Levi, in a reply to my last post, raises some questions about non-philosophy:
I am unclear as to why being or the real must be understood as something completely independent of the human. … What perplexes me is why a realist ontology is required to make the move of claiming that being as such is completely unrelated to the human. This strikes me as a dual world ontology where one form of being is really real and the rest is simply appearances that are not. If this is the case, then the question becomes not that of how we attain the real, but rather how various politics construct or build their polis, their values, the bodies that populate this polis, and so on.
I’m going to reproduce my comment here, with slight modifications, because I think it will help clarify a lot of what I’m doing on this blog.
The point I’m getting at, and I think the same goes for Laurelle, is not that there are two worlds, one human and one non-human, and so on. It is not that there is a false, phenomenal world related to humanity, and then a true noumenal world unrelated to humanity. The point is that the Real is radically non-relational, not related to anything, human or not. But again, this does not imply a separate, non-relational world. The Real as without-relation does not, strictly speaking, exist, because the dyad of existence/non-existence is already an intra-worldly determination; a world is a horizon of existentiality or relationality.
In this way, we can easily claim that a large part of the world is not related to humanity and that it nevertheless exists, but this is still a determination of thought, and dependent upon a philosophical decision according to which the Real is submitted to the existential dyad. This is why for Laurelle, a world is always a Thought World.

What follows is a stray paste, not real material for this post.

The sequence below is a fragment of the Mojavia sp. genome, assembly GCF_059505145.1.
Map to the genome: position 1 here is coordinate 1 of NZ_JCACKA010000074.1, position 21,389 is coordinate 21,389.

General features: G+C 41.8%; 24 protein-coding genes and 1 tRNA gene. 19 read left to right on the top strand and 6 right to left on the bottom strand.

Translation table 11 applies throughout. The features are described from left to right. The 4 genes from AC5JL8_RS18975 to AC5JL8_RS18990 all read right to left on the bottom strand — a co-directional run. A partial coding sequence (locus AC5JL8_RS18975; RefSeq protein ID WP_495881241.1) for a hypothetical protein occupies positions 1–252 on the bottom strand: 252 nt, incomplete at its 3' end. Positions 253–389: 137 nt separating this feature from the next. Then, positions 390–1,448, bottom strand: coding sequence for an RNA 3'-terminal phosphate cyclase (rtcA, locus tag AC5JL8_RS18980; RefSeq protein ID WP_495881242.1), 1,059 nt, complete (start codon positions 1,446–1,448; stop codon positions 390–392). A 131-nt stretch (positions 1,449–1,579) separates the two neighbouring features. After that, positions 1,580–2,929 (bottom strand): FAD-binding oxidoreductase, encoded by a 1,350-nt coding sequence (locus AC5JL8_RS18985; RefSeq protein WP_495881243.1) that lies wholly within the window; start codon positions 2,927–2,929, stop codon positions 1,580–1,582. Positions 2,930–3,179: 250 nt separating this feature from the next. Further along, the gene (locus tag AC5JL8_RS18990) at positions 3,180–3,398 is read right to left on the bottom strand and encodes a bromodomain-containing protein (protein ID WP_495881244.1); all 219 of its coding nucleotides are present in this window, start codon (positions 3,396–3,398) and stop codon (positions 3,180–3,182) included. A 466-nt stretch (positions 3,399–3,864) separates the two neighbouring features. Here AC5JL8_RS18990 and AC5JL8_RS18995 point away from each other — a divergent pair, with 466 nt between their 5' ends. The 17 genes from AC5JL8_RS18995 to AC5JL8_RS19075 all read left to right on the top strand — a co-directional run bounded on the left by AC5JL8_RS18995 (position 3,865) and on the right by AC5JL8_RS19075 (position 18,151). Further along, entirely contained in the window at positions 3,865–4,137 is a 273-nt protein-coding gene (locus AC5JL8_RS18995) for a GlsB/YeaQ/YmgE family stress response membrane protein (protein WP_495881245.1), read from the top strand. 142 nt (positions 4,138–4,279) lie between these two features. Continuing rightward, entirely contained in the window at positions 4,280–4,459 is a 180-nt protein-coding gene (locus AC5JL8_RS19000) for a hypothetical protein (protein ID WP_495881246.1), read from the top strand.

The Real as radically foreclosed to such decision, as indifferent to conceptual predication that separates existence from non-existence, phenomenon from noumenon, et cetera, has no positive sense of Being or existing itself. It does not constitute a separate world. Rather, the Real as vision-in-one is, in-the-last-instance, identical to this world, with all of its human and non-human regions. The difference lies in that the Real as foreclosed is, as it were, an operation to which we submit these philosophical decisions and determinations, suspending their efficacy or sufficiency, making them only relatively autonomous, dependent upon that which they, in constituting themselves, must omit, abolish, exclude. The Real is nothing more than this foreclosure, this gap within philosophical decisions that the latter must cover up or fill in.
So there is only one world, the one determined as such through philosophical decision. The Real is simply the name or symbol for the insufficiency of this decision to that which it seeks to determine, and the operation that suspends philosophy’s pretensions to sufficiency or exhaustive determination.
In a comment, Alexei summarizes the ultimate impasse that realist ontologies like Levi’s run up against:
My anxiousness about object-oriented philosophy (and the foreshortened versions of Kant we’ve been seeing) is really a function, I think, of the fact that I have no idea what it would mean to think ontologically, without relation to the normative. For that seems to mean not only (1) trying to climb out of your own skin to think about the world, but (2) trying to think this non-subjective world without concepts. Quite simply put, then, Ontology is only ever conceptual, and concepts are first and foremost normative animals.
How we can talk about a world without humans without ‘climbing out of our skin’?. Non-philosophy is the answer to this problem, not by pretending to get us out of this skin, or contenting itself in imagining this world without really experiencing it, but by claiming that the Real as radically immanent or lived-in-One is precisely such an experience, one that has the effect of suspending the self-suffiency of ontological discourse without negating or supplanting it.
This is why non-philosophy does not rely primarily on concepts, using them rather as its material, extracting from them non-conceptual symbols that enact the foreclosure of the Real, thereby suspending the self-sufficiency of said concepts. In other words, non-philosophy does not imagine a world without humans any more than it denies such a world. It forces into our world that gap that separates us from a world without us, and this gap is the Real.